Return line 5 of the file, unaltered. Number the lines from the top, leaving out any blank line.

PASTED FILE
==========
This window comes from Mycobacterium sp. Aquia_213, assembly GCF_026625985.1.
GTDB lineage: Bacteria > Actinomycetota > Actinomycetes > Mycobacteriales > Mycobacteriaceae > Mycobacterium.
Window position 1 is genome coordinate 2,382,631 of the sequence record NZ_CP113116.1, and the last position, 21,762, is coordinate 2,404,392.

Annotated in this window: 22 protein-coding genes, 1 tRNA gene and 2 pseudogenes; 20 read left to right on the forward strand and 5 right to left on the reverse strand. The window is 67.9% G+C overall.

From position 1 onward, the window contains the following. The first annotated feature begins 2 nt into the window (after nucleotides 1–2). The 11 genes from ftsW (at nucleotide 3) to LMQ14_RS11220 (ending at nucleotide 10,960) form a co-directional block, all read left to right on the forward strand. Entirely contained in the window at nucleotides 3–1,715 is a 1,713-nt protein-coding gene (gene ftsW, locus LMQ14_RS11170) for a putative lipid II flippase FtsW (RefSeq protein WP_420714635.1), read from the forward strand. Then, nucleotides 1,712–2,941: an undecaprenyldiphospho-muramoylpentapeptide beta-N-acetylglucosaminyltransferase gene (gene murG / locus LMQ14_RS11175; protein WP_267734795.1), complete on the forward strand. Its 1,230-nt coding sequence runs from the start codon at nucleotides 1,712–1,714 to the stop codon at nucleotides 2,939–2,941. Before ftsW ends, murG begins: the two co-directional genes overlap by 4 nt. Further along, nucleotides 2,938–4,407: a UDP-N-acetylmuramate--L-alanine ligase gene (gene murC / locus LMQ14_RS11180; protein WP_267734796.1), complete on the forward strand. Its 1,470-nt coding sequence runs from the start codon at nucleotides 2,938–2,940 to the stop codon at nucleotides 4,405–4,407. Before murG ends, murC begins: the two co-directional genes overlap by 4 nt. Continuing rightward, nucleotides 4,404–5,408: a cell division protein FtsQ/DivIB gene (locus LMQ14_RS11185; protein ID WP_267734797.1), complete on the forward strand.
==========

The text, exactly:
From position 1 onward, the window contains the following. The first annotated feature begins 2 nt into the window (after nucleotides 1–2). The 11 genes from ftsW (at nucleotide 3) to LMQ14_RS11220 (ending at nucleotide 10,960) form a co-directional block, all read left to right on the forward strand. Entirely contained in the window at nucleotides 3–1,715 is a 1,713-nt protein-coding gene (gene ftsW, locus LMQ14_RS11170) for a putative lipid II flippase FtsW (RefSeq protein WP_420714635.1), read from the forward strand. Then, nucleotides 1,712–2,941: an undecaprenyldiphospho-muramoylpentapeptide beta-N-acetylglucosaminyltransferase gene (gene murG / locus LMQ14_RS11175; protein WP_267734795.1), complete on the forward strand. Its 1,230-nt coding sequence runs from the start codon at nucleotides 1,712–1,714 to the stop codon at nucleotides 2,939–2,941. Before ftsW ends, murG begins: the two co-directional genes overlap by 4 nt. Further along, nucleotides 2,938–4,407: a UDP-N-acetylmuramate--L-alanine ligase gene (gene murC / locus LMQ14_RS11180; protein WP_267734796.1), complete on the forward strand. Its 1,470-nt coding sequence runs from the start codon at nucleotides 2,938–2,940 to the stop codon at nucleotides 4,405–4,407. Before murG ends, murC begins: the two co-directional genes overlap by 4 nt. Continuing rightward, nucleotides 4,404–5,408: a cell division protein FtsQ/DivIB gene (locus LMQ14_RS11185; protein ID WP_267734797.1), complete on the forward strand.